A fourth boy came along in the fall of 1960 (my uncle who found the picture), and about 1961 Benford transferred into the Safety Dept at Firestone. Once all the boys were in school, Merlene found a job as a travel counselor in 1966 with the Louisiana State Tourist Bureau located in Vinton, just a few blocks from their home located in what is now the Vinton Public Library.

According to my grandmother, she inherited money from her grandmother, Blanche (Welden) Mertena, when she died in 1970. (Note to self: Need to research probate records for Blanche). On 6 Jan 1973, she used this money to purchase a piece of land at 1702 Horridge St. in Vinton. My dad was a junior in high school. Not too long after, Benford and Merlene built a new house there with all the modern amenities of 1973 (and it had a kitchen).

Eventually, Benford became the Personnel Manager of Firestone before he retired in the early 1990s.
Merlene retired from the tourist bureau around that time as well. They lived in the "new" house until Benford died in 2009 and Merlene went to a nursing home around three years ago (sadly, she passed away last summer at the age of 80).

Below is a picture of their "new" house on Google Maps (that is actually my dad's truck at the end of the driveway). The white siding on the left side of the house is where the garage was. After Benford died, Merlene remodeled the house so that her wheelchair could fit better in the kitchen. They expanded the kitchen/dining area by closing in the garage and then extended the driveway around the left side of the house all the way to the backyard.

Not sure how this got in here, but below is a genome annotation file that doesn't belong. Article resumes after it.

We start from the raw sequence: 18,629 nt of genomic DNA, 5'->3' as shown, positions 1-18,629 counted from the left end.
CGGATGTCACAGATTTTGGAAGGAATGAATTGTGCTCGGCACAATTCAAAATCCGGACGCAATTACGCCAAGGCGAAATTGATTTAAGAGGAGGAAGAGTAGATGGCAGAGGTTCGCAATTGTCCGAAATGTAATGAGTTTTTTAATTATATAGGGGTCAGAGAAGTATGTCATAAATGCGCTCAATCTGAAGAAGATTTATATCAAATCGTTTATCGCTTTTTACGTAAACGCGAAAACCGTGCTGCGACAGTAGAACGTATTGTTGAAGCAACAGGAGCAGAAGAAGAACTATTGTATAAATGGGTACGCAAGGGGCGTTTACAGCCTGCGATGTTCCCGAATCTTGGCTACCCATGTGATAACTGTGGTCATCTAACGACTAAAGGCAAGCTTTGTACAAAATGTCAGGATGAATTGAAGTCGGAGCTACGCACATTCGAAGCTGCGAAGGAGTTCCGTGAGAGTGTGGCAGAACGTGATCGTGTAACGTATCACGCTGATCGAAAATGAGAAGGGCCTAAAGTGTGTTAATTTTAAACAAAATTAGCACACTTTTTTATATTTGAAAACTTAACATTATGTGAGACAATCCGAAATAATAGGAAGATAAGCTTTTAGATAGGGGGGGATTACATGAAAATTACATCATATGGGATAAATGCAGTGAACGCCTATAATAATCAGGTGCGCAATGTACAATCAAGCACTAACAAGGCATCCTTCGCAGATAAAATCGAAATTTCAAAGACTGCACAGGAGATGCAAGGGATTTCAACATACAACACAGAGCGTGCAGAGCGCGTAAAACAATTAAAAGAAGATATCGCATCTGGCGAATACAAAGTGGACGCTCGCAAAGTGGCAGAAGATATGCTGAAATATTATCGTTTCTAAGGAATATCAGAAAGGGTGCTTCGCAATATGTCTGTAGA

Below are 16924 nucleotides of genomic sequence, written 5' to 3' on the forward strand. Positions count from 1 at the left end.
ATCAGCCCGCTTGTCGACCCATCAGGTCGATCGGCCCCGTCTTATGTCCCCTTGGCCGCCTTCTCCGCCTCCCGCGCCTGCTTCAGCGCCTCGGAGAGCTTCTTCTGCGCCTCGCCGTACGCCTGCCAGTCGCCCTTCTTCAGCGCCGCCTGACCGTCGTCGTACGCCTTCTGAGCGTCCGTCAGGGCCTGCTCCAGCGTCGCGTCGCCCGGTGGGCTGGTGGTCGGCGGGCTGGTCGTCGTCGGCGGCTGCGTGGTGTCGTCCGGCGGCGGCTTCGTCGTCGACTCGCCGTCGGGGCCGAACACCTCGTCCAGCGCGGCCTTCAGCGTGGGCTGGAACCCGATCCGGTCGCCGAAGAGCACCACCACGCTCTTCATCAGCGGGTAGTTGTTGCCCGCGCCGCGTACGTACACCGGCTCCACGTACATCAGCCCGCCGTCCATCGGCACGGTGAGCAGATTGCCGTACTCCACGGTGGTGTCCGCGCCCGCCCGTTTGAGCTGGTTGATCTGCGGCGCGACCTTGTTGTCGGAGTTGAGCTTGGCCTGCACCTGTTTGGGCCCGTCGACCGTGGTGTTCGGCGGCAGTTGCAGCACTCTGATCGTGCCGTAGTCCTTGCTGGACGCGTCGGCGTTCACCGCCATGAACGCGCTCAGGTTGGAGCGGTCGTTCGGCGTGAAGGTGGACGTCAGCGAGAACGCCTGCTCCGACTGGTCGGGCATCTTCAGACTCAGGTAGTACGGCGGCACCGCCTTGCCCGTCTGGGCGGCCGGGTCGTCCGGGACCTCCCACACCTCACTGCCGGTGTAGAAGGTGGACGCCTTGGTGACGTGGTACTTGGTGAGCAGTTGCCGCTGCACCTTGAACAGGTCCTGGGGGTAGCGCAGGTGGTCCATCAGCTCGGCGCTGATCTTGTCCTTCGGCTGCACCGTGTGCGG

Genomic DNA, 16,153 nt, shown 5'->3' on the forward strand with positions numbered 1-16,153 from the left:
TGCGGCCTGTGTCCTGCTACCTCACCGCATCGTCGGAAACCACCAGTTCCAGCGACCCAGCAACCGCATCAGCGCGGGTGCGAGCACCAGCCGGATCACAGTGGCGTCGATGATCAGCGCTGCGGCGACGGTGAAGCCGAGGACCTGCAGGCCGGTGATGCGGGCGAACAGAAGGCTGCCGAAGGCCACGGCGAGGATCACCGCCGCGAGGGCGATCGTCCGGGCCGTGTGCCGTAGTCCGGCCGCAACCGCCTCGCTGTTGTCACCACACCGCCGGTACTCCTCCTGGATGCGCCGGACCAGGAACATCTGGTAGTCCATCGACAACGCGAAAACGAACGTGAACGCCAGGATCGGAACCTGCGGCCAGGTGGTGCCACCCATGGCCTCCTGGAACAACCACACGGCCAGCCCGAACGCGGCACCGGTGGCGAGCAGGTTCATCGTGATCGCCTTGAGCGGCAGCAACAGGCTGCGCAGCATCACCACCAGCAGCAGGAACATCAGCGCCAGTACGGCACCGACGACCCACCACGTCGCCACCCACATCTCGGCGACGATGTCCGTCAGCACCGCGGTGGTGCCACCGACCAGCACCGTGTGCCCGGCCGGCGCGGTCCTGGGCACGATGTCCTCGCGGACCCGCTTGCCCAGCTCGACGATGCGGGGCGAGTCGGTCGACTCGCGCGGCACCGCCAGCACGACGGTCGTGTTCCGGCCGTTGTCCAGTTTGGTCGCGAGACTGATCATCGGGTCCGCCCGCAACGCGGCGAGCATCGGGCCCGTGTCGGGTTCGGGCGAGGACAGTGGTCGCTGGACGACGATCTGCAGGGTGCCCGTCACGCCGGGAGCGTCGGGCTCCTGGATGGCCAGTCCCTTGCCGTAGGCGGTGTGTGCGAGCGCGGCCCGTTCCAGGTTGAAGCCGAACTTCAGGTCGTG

My grandmother was always so proud of "her" house. She said if my grandfather had had his way, they would have never left the old railroad house. She always remarked how she wanted to visit it one more time after she went to the nursing home. I think she would be happy to know that there is a young couple living in it now and taking care of it. I'm sure she doesn't give a hoot what happened to the old railroad house.




Wednesday, October 5, 2016

Pemberton DNA Research

So I was finally bitten by the DNA bug last year when all the Black Friday sales were going on. Ancestry.com had their autosomal DNA test for $69, and I just couldn't resist. I got my test results not too long after Christmas. Since then, I have tested my mom and dad (as well as my husband and his parents). I have been slowly sifting through the results since then.

One of my first discoveries was that a Pemberton cousin, D.C. (initials only to protect privacy of living relatives), had already tested. D.C.'s mother was the sister of my great-grandfather, John Vital Pemberton.

Another discovery soon after that occurred when I uploaded my results to FamilyTreeDNA. There I found a cousin match in the 2nd-4th cousin range named S.L. Interestingly, his great-grandmother is Samantha Pemberton, b. 1861 in Marmora Township, Hastings, Ontario, Canada. Samantha's father was William Pemberton, b. 1811 in Albany, New York. William Pemberton's father is Adam Pemberton (b. 1775) and Adam's father is Jeremiah Pemberton (b. 1742). I found all of this very interesting because my Pemberton's were also from the same region of Ontario and I had always suspected them to be descended from the Jeremiah Pemberton family from Albany. The Jeremiah Pemberton family from Albany were Loyalists during the American Revolution who later settled in Ontario.